Internet Sharing Using Remote Access (OT/PPP) and Ethernet
These directions assume that you normally connect to an Internet
Service Provider using Remote Access 3.x or OT/PPP 1.0 and that
you have your IPNR Mac connected to a working Ethernet hub. In Mac
OS 8.5 the OT/PPP control panel was renamed "Remote Access".
Open the TCP/IP Control Panel and press Cmd-K to bring up the "Configurations"
dialog. Select the PPP configuration you normally use to connect
with your ISP and rename it to "IPNetRouter". Then press
Duplicate to make a copy. Give this copy a different name like "Ethernet
LAN", press "Make Active", and then using the TCP/IP
control panel change it to "Connect via: Ethernet", enter
the IP address of this machine on your Ethernet LAN (example: 192.168.0.1),
enter the subnet mask (example 255.255.255.0), leave the router
address empty, leave the name servers as currently configured to
work with your ISP, close the control panel and save this configuration.
Note: you must have an active link to get this Ethernet configuration
to work properly.
It is important to make this new "Connect via: Ethernet"
configuration "Active" or the "primary interface"
currently selected with the TCP/IP Control Panel. If you leave PPP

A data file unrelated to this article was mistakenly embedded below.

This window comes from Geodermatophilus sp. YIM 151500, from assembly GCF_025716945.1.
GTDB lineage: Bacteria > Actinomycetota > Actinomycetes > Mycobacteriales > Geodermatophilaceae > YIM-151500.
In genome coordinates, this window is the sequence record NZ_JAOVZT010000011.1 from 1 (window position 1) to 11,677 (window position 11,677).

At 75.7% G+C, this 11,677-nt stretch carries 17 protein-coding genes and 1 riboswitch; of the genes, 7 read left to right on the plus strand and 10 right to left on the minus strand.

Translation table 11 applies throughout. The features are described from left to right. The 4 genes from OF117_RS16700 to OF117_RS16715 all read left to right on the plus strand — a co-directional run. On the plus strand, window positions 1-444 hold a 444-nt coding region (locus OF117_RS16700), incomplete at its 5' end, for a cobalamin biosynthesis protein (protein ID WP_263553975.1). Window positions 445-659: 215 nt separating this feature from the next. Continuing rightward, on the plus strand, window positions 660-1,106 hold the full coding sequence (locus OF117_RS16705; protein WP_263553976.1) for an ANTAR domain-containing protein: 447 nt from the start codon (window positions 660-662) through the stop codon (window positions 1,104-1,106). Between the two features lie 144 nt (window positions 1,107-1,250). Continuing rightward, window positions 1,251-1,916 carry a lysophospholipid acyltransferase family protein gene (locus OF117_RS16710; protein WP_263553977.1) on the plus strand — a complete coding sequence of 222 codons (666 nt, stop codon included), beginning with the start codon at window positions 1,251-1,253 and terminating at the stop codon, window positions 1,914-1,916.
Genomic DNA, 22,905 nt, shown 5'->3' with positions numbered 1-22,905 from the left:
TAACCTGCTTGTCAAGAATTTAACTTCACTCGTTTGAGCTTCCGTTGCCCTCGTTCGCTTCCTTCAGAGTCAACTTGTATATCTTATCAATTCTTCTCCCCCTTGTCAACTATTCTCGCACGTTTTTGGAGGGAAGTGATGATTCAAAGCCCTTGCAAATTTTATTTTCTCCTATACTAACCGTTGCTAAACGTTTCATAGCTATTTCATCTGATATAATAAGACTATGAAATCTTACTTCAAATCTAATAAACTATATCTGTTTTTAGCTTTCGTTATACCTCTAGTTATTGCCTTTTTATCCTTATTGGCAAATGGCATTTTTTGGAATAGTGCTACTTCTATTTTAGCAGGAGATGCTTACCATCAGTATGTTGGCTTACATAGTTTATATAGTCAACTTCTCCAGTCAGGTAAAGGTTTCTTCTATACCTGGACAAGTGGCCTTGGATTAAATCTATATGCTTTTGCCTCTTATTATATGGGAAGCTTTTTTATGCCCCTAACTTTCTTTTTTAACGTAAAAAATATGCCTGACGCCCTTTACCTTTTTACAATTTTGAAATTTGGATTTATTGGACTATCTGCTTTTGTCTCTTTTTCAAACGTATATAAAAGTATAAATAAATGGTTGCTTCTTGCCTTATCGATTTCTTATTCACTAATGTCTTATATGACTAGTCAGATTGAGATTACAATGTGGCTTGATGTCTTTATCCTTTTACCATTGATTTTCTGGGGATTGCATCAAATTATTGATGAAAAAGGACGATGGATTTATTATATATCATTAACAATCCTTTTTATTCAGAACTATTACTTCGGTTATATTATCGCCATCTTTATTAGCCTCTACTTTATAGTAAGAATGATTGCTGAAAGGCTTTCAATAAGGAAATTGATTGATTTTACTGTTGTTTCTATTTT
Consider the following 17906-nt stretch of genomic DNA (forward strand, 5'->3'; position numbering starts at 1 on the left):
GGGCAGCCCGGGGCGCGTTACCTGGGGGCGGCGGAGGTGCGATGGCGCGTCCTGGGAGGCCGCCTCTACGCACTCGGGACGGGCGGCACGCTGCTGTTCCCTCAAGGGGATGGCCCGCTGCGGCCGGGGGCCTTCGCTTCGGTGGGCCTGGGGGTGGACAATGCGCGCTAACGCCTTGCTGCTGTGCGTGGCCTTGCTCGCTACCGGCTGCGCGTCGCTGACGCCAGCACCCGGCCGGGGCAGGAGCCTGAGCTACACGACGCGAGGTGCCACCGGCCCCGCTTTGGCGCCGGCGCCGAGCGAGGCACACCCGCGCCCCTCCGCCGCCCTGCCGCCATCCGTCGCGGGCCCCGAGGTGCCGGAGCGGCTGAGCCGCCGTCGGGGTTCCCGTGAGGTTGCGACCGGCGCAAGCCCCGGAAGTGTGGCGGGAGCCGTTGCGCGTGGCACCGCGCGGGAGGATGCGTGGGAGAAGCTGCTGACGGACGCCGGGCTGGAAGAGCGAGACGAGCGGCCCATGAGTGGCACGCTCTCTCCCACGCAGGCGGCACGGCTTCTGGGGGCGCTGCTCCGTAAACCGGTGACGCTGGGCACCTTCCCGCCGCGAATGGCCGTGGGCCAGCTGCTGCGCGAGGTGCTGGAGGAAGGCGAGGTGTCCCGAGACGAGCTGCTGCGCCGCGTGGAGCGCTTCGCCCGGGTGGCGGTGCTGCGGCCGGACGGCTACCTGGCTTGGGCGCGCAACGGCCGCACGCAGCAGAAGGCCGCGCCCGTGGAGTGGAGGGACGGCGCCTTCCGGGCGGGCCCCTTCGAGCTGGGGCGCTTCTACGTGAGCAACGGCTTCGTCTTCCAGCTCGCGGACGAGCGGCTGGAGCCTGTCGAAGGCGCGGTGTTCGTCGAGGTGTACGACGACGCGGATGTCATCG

as the primary TCP/IP setting, Open Transport will make TCP/IP services
unavailable and unload the TCP/IP stack when your PPP connection closes
causing your system to crash.
When IPNetRouter tries to open a PPP connection, PPP needs to be
able to find its configuration settings in the TCP/IP Preferences
File. It does this by looking for the currently selected configuration,
but we just set the TCP/IP Control Panel to a "Connect via:
Ethernet" configuration. To prevent PPP from complaining that
it is not currently selected in the TCP/IP Control Panel, IPNetRouter
temporarily modifies the TCP/IP Preferences File to make PPP appear
as if it is currently selected. Since it is possible to have more
than one PPP configuration saved in your Mac's TCP/IP preferences,
IPNetRouter uses the configuration named "IPNetRouter",
or if no such configuration exists, the first PPP configuration
it finds. For this reason you should name the PPP configuration
you want to share "IPNetRouter" in the TCP/IP control
Finally, you should make sure that the Ethernet interface does
not unload Open Transport when running IPNetRouter. To do this,
open the TCP/IP control panel in the Ethernet configuration, select